Cosmoscow Blog

The exhibition "20:20. Time has stood still" is a part of BURO. ИEW COOГ festival

From October 20th to November 15th, 2020 as part of the BURO. ИEW COOГ annual cross-cultural festival hosted by the BURO online outlet, the exhibition project "20:20. Time has stood still" exploring new rituals and habits that appeared or exacerbated in 2020 during the pandemic and general social instability is open at the Educational Center of Moscow Museum of Modern Art (Ermolaevsky Lane venue) supported by Cosmoscow Foundation and MMOMA. The Foundation’s curator Alexander Burenkov invited 10 young Russian artists to enter into a dialogue. As a result, they created new projects specially commissioned for the exhibition and charity auction scheduled for December 2020. The exhibition was included in the Parallel Program of the VII Moscow International Biennale for Young Art.

Artists: Artem Go, Danini, Vladimir Kartashov, Kirill Makarov, Albina Mokhryakova, Anna Rotayenko, Igor Samolet, Nikita Seleznev, Sofa Skidan, Anna Tagantseva-Kobzeva.

Anna Rotayenko, still from LUXURIAT video

The exhibition got its name from one of Igor Samolet’s projects, which derisively explores the habit of taking iPhone screenshots when double numbers appear on the clock by means of textile sculptures, called ‘content-forms’. By creating a new ‘content-form’ at the end of 2020, which is dedicated not only to a specific ritual of making wishes for double numbers appearing on a smartphone’s clock, but also to the dynamics of the past year, which exacerbated all the contradictions of social relations, Samolet seems to be trying to stop time itself as it is inevitably moving towards another wave of pandemics and new social and economic shocks.

Igor Samolet, #20:20, fragment

The time of lockdown was not only a ‘back to reality’ period of experiencing radical loneliness and being in the privacy of one’s own mind, but also the time of manifestation of magical powers and inexplicable irrational phenomena. Conspiracy theories, new mysticism, fascination with fortune-telling, astrology, new age ideas, and algo seances (new spiritual practices brought to life by contemporary techno culture) have become new means for escapism, escape from the unsightly and sickening social reality that seems irresistible. The stream of memes that swept everyone in the spring of 2020 is becoming a kind of sublimation of quarantine restrictions and overcompensation of the pain of self-isolation, as well as the psychological and economic damage caused by the coronavirus pandemic. The rules of new ethics as a reaction to the bursts of domestic violence during the pandemic and the new rules of information ecology and hygiene to combat infodemia, which are reflected in the exhibition’s art projects, become a new coordinate system of a new world looming on the horizon, the laboratory for the emergence of which are the home spaces of mankind sent to self-isolation.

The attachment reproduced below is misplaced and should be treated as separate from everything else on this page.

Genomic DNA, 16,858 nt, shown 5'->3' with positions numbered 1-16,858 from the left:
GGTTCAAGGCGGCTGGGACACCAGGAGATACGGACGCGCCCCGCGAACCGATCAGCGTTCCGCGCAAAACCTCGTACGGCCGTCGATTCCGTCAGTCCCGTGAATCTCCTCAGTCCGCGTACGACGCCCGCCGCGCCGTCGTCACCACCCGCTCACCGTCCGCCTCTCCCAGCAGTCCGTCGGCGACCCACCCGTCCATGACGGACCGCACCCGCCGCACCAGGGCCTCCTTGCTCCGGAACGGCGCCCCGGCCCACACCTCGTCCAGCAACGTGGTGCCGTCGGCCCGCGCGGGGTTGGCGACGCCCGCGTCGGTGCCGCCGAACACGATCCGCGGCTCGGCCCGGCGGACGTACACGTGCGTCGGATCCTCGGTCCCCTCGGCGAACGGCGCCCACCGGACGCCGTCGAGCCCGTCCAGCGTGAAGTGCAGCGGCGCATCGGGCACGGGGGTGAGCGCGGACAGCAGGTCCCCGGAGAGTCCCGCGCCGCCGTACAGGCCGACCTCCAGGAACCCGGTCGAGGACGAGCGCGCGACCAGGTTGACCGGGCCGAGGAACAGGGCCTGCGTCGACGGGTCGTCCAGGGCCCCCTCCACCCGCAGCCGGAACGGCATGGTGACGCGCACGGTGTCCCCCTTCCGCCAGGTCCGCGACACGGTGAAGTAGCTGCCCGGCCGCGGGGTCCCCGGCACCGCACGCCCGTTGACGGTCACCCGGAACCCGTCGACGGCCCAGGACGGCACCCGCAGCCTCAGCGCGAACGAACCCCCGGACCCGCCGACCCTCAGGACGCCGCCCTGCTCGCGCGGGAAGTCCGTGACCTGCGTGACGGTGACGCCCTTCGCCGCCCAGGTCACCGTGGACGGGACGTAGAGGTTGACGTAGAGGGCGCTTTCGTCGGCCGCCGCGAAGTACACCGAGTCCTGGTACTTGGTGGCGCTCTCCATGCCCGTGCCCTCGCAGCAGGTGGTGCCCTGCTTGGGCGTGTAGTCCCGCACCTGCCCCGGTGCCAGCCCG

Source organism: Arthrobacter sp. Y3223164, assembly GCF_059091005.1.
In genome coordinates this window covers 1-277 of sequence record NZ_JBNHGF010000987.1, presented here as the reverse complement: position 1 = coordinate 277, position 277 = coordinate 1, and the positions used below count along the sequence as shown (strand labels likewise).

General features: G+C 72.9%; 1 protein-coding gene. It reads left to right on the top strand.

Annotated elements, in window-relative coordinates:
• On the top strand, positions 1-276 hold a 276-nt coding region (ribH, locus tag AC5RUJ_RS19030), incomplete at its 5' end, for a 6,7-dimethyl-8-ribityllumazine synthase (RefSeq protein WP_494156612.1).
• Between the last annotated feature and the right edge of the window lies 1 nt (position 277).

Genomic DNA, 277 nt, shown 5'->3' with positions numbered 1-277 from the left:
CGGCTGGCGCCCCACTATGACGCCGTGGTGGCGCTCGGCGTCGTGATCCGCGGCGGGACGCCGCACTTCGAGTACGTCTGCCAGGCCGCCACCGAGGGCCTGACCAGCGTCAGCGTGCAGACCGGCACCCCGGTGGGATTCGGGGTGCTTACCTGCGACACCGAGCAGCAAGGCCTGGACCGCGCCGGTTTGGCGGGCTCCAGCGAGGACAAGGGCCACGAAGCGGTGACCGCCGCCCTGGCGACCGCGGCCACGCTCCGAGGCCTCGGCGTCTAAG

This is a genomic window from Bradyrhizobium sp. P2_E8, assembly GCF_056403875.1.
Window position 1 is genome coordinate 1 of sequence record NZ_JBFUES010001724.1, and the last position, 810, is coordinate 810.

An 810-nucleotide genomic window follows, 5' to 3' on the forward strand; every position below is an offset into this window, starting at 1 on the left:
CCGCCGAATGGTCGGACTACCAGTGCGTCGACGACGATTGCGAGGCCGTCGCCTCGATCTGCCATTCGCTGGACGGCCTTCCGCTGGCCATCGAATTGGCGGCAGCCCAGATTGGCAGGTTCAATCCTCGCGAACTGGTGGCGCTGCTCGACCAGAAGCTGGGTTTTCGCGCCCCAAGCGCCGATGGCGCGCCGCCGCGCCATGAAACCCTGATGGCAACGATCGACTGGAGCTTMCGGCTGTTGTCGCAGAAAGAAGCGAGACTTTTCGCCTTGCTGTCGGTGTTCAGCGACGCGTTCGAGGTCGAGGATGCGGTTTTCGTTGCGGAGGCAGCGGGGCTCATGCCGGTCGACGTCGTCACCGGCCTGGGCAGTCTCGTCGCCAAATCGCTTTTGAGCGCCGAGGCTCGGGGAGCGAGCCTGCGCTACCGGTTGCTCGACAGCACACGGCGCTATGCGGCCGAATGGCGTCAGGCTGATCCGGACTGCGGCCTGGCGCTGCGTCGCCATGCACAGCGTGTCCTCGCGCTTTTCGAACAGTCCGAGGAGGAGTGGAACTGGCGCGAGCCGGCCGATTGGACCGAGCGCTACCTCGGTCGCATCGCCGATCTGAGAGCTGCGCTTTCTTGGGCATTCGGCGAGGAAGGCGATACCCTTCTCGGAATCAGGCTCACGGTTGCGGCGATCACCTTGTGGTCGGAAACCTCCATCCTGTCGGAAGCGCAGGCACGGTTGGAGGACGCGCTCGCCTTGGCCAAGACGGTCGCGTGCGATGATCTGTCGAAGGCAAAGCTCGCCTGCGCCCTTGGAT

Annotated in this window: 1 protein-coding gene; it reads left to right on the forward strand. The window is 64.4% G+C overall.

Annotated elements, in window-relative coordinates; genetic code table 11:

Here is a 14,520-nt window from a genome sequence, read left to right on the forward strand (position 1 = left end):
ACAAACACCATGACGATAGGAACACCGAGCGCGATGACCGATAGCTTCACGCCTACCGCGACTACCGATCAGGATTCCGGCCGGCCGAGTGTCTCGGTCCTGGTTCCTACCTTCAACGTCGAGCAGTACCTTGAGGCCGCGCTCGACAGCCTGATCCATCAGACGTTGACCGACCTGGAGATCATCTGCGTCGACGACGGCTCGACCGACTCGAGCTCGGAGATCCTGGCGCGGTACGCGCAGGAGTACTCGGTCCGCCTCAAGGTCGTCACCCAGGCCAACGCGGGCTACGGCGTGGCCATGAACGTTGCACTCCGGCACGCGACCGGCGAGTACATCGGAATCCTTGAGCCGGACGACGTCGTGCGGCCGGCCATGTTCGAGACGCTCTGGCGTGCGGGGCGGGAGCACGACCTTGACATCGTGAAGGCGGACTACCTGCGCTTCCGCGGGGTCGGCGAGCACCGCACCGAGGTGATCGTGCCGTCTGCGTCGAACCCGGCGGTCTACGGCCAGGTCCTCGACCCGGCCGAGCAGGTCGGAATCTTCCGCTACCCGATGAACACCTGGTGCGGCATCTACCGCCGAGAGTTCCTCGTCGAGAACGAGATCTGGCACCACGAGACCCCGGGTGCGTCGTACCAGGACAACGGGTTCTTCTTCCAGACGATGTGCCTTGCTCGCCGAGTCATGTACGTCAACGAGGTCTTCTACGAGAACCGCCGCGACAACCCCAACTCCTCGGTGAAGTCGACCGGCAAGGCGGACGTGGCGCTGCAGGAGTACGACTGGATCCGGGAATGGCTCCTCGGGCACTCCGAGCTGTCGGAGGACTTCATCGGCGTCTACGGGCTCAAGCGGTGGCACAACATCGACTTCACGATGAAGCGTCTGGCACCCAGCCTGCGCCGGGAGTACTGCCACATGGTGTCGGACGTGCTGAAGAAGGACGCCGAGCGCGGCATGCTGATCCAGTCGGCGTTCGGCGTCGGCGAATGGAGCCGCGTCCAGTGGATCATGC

Kirill Makarov, The Sun Has a Musky Taste in a Salty Sand,  still from the game

You can also take a walk through the exhibition “20:20. Time has stood still” online. Starting on October 19th the project's website will introduce photographs of works and accompanying media files: excerpts from videos, examples of objects from augmented reality, as well as comments from authors about their new works, biographical notes and artists' stories about their dreams during quarantine.

Nikita Seleznev, In the middle of a barley field

Artem Go, Awesome, sketch

Albina Mokhryakova, Bruises series

Danini, Me and Me

Anna Tagantseva-Kobzeva, Windo, sketch

Vladimir Kartashov, Protodisplay